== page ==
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. . . [A] newly passed GMO food labeling bill that lets companies use QR codes to link to a website instead of a plain label . . .
. . .[M]ight, for once, be a good use of the QR code. The letters “GMO,” on their own, are essentially meaningless (unless you are trying to start an argument on Facebook). Genetic modification is nuanced, and a QR code-linked webpage could relay the full complexity of the issues surrounding genetic modification—if companies actually disclosed everything and if consumers actually cared. The GMO conversation tends toward oversimplification (good? bad?), and our savior among labels could theoretically be the QR code.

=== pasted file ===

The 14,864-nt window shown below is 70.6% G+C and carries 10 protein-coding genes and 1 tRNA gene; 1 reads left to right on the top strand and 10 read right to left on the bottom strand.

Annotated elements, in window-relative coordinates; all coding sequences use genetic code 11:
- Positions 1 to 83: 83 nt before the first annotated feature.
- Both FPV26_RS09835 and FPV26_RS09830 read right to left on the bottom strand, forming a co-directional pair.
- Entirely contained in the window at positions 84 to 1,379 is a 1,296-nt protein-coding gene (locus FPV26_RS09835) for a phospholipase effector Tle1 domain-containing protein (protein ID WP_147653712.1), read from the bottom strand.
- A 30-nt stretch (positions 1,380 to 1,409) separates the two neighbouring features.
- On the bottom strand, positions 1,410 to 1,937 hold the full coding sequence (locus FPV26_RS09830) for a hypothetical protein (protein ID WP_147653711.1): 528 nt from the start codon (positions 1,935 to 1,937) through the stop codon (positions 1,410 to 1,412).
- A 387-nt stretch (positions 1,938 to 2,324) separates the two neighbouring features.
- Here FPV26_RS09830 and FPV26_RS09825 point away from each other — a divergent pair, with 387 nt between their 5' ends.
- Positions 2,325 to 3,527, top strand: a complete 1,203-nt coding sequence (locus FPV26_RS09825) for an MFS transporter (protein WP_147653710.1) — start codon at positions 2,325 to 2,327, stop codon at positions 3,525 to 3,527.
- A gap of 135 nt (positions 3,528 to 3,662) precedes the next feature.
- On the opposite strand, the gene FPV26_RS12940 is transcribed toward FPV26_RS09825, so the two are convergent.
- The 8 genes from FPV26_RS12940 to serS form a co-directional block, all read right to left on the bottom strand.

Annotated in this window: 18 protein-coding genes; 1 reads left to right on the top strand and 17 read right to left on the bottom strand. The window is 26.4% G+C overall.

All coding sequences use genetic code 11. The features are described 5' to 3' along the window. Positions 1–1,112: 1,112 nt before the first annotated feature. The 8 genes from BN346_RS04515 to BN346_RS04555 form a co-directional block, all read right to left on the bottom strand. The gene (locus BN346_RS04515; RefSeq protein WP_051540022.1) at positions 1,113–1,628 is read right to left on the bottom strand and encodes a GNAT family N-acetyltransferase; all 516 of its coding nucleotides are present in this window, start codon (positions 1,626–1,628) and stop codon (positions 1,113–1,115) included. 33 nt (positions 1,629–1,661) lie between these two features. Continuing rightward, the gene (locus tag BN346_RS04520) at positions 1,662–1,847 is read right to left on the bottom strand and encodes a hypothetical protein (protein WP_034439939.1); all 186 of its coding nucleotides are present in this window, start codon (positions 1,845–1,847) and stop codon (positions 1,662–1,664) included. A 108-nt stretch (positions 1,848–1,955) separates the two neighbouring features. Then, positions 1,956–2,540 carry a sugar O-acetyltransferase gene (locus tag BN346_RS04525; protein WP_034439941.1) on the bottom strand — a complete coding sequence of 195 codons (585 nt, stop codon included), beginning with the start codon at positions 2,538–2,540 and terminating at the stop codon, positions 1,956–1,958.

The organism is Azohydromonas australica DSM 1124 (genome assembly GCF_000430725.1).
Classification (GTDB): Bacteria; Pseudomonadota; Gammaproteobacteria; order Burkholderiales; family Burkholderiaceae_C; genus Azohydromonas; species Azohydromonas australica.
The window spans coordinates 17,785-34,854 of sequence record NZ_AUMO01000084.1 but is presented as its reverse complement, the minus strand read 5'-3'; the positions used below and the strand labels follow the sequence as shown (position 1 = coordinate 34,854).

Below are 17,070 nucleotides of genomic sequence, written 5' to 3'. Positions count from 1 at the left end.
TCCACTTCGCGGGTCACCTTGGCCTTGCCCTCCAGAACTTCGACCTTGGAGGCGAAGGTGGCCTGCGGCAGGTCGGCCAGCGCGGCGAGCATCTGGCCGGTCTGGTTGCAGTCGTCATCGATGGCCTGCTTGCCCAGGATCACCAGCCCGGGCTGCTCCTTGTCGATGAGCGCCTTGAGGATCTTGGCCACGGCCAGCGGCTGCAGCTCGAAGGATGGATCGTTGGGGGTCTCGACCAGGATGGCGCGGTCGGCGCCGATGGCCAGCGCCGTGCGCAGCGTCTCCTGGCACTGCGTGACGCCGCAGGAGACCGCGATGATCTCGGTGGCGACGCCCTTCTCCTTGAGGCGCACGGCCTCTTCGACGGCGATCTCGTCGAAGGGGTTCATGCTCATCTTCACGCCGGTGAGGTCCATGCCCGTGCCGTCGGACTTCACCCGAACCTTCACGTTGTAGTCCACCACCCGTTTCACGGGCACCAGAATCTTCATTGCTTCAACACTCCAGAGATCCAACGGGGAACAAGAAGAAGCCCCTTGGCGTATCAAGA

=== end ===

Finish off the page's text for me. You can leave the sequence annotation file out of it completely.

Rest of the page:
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. . . . A QR code could give information to shoppers who care and avoid fearmongering among those who don’t.
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A great variety of crops fall under genetically modified organisms, and they have very different environmental footprints—differences that a QR-linked information page could spell out.
On the other hand, it’s not clear that manufacturers actually want to disclose that level of detail—or that customers want it. . . .
Read full, original post: QR Codes for GMO Labeling Could Actually Be a Great Idea. Could